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Abstract

Crimean–Congo haemorrhagic fever virus (CCHFV) is a tick-borne virus with high pathogenicity to humans. CCHFV contains a three-segment [small (S), medium (M) and large (L)] genome and is prone to reassortment. Investigation of identified reassortment events can yield insight into the evolutionary history of the virus, while migration events reflect its geographical dissemination. While many studies have already considered these issues, they have investigated small numbers of isolates and lack statistical support for their findings. Here, we consider a larger set of 30 full genomes to investigate reassortment using recombination methods, as well as two sets of partial S segments comprising 393 isolates, reflecting a broader geographical range, to investigate migration events. Phylogenetic analysis revealed that the S segment showed strong geographical subdivision, but this was less apparent in the M and L segments. A total of 16 reassortment events with 22 isolates were identified with strong statistical support. Migration analysis on the partial S segments identified both long- and short-range migration events that spanned the entire geographical region in which the CCHFV has been isolated, reflecting the complex processes associated with the dissemination of the virus.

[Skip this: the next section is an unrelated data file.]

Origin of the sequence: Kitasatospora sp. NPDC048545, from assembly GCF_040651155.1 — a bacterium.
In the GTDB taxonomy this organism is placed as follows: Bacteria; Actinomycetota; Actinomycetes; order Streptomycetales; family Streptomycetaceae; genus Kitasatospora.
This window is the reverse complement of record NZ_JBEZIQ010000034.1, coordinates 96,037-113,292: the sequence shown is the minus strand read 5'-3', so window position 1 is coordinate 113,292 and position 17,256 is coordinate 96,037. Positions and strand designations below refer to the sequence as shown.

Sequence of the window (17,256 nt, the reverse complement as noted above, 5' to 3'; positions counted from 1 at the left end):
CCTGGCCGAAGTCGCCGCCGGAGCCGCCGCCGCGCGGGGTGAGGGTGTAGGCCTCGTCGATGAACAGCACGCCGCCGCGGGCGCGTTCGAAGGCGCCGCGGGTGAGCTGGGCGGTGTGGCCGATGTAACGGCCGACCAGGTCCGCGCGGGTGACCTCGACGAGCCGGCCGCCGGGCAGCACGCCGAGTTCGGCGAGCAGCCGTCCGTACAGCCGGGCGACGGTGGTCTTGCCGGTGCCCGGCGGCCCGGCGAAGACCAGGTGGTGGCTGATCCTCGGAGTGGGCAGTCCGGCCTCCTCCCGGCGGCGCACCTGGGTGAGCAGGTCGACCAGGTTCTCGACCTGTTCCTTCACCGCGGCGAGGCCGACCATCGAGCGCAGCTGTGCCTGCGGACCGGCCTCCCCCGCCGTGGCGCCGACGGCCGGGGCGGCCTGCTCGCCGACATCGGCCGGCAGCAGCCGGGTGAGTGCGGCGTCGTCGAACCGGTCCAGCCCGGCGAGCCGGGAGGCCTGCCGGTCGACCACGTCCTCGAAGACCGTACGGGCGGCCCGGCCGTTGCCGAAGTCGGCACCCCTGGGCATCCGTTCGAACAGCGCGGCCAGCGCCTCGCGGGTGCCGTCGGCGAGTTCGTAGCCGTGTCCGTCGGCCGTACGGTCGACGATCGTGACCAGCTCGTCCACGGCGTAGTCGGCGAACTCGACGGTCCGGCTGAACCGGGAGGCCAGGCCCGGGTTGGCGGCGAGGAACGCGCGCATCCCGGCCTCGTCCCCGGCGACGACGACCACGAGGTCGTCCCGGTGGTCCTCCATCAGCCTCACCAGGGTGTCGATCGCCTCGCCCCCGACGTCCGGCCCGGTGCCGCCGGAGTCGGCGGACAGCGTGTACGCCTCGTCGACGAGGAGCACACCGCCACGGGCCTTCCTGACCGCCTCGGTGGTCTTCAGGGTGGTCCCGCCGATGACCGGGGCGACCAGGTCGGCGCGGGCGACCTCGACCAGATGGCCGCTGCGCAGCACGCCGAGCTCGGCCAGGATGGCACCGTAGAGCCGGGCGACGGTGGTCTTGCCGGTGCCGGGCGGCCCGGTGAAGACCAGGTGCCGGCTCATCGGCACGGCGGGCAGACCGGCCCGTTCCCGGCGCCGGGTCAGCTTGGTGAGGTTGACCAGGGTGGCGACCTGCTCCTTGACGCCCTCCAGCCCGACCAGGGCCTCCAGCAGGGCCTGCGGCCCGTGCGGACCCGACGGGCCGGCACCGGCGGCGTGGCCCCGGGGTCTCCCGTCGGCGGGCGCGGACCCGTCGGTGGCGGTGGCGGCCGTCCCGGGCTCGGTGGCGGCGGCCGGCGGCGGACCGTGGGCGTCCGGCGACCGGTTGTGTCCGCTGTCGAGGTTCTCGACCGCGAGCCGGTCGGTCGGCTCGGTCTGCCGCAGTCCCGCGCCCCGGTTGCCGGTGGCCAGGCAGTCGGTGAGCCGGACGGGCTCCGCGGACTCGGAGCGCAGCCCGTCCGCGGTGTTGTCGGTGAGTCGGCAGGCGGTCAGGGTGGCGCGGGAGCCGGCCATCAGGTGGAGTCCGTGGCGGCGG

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2013-11-01
2021-01-16
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